In almost any aspect of health care, standards and/or regulations can border on the overwhelming. Air filtration is no different, yet as in other aspects of health care, proper performance is critical for safety as well as licensure. Keep up with classifications for filtration efficiencies, three patient segregation categories pertinent to filtration, and the latest on various professional guidance.
On February 14, 1947, filtration efficiencies for hospital and health care facilities originally appeared as general standards in the Federal Register as part of the implementing regulations for the Hill-Burton program.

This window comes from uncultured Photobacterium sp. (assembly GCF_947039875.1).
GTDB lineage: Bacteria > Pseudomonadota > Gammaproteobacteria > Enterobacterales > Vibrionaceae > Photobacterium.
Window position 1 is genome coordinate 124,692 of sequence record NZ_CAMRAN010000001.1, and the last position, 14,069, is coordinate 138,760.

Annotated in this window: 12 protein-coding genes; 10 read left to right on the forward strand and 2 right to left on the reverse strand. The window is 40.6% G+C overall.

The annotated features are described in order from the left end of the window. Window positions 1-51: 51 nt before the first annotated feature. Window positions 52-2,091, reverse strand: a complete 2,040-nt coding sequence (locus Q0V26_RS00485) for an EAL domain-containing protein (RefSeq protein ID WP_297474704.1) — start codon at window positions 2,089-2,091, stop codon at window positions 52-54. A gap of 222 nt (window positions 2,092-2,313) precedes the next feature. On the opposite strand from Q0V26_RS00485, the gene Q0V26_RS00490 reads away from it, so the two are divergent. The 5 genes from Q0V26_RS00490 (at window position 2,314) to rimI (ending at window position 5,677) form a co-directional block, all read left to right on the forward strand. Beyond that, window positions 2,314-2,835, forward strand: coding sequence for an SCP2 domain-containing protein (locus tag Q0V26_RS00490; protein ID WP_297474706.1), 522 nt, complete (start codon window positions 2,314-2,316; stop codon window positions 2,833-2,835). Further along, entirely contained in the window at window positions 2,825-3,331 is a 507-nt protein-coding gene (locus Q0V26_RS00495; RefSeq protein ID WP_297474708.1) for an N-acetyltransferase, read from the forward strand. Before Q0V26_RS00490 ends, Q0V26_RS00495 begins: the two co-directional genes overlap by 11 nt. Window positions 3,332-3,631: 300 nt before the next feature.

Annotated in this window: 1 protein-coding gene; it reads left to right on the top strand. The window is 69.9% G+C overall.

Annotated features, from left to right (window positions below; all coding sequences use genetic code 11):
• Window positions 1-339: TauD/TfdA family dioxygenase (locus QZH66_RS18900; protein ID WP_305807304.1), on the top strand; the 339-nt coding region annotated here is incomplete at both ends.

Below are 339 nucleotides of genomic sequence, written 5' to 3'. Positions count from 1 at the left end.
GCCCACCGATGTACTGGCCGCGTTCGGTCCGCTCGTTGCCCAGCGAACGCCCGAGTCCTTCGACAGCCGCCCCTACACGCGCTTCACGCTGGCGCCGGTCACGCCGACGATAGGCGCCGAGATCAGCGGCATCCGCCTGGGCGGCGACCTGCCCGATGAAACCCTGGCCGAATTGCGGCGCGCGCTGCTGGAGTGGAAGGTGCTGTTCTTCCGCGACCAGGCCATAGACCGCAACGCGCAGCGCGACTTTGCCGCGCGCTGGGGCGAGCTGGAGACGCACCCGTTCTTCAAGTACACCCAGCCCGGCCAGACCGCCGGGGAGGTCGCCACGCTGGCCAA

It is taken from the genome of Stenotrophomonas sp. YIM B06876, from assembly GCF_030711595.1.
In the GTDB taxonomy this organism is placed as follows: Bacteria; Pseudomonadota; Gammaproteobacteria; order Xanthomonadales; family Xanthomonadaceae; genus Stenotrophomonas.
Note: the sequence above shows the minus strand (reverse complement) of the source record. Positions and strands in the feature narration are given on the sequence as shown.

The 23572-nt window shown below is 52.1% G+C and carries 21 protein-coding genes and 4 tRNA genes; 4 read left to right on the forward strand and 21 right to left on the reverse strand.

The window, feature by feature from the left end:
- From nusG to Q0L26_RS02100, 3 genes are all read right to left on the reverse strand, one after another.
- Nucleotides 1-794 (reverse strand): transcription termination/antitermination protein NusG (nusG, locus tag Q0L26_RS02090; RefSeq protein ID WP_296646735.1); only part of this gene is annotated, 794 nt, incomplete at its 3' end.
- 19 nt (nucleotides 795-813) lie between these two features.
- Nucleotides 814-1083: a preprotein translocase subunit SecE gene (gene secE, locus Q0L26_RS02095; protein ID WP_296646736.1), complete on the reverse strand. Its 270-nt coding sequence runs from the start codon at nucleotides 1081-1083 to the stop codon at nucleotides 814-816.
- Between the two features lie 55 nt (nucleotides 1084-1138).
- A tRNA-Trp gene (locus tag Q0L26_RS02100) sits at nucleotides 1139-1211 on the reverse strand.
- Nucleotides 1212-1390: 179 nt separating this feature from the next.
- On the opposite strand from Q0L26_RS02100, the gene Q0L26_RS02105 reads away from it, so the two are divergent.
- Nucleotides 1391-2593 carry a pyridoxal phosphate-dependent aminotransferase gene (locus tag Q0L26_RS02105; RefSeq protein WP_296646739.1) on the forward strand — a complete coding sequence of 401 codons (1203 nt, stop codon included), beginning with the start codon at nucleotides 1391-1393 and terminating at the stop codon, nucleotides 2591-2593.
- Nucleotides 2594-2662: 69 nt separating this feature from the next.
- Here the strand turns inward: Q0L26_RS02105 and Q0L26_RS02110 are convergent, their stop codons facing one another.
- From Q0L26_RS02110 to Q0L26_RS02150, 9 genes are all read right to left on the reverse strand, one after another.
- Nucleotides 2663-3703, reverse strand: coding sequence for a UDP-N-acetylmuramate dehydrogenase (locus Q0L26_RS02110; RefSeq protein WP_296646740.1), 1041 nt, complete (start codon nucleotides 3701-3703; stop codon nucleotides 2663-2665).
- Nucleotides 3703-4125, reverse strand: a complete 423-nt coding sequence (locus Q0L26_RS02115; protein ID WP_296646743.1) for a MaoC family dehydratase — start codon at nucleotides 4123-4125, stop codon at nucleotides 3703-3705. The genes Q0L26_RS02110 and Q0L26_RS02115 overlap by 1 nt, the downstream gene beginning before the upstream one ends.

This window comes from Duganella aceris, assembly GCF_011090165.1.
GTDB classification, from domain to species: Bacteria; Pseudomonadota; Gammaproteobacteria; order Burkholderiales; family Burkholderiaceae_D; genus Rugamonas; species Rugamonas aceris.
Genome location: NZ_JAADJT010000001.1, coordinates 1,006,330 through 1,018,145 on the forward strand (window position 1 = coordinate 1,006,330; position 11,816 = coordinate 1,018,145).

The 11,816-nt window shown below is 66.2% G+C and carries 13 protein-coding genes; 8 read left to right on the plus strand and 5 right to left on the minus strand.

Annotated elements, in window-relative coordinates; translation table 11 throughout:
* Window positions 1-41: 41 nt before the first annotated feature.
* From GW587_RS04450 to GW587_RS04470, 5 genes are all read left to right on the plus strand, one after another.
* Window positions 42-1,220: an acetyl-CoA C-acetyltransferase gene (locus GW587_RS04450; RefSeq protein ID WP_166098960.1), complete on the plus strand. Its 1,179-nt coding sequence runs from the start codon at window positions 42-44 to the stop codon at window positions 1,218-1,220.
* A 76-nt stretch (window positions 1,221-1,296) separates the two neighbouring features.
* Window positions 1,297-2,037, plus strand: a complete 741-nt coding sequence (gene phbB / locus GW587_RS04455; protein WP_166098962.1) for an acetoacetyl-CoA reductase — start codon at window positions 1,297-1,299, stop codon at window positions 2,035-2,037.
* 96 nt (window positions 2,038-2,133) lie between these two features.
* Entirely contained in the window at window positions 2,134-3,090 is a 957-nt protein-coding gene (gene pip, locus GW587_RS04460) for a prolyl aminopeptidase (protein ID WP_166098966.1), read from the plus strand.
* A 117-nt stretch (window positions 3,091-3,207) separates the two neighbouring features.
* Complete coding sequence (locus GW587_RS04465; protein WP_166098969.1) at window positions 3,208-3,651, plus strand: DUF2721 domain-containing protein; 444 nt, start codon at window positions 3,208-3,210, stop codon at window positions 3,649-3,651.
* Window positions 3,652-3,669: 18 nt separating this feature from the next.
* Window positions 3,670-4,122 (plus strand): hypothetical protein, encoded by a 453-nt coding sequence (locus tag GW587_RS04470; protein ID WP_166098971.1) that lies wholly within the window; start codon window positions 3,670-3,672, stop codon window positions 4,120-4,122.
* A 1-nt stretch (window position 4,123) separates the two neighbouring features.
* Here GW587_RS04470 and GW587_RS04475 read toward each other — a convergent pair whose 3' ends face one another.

The 1974 edition marked the first request for public input and comment. The document was re-titled “Minimum Requirements of Construction and Equipment for Hospital and Medical Facilities” to emphasize that the requirements were minimum, rather than recommendations of ideal standards.
In 1984, the Department of Health and Human Services (DHHS) removed from regulation the requirements relating to minimum standards of construction, renovation, and equipment of hospitals and other medical facilities, as cited in the “Minimum Requirements Department Health, Education & Welfare” (DHEW), Publication No. [HRA] 81-14500. To reflect the non-regulatory status, the title was changed to “Guidelines for Construction and Equipment of Hospital & Medical Facilities.”
Also in 1984, DHHS asked the American Institute of Architects Committee in Architecture for Health (AIA/CAH) to form an advisory group. The AIA finally reached an agreement with the DHHS to publish the 1987 edition of the guidelines.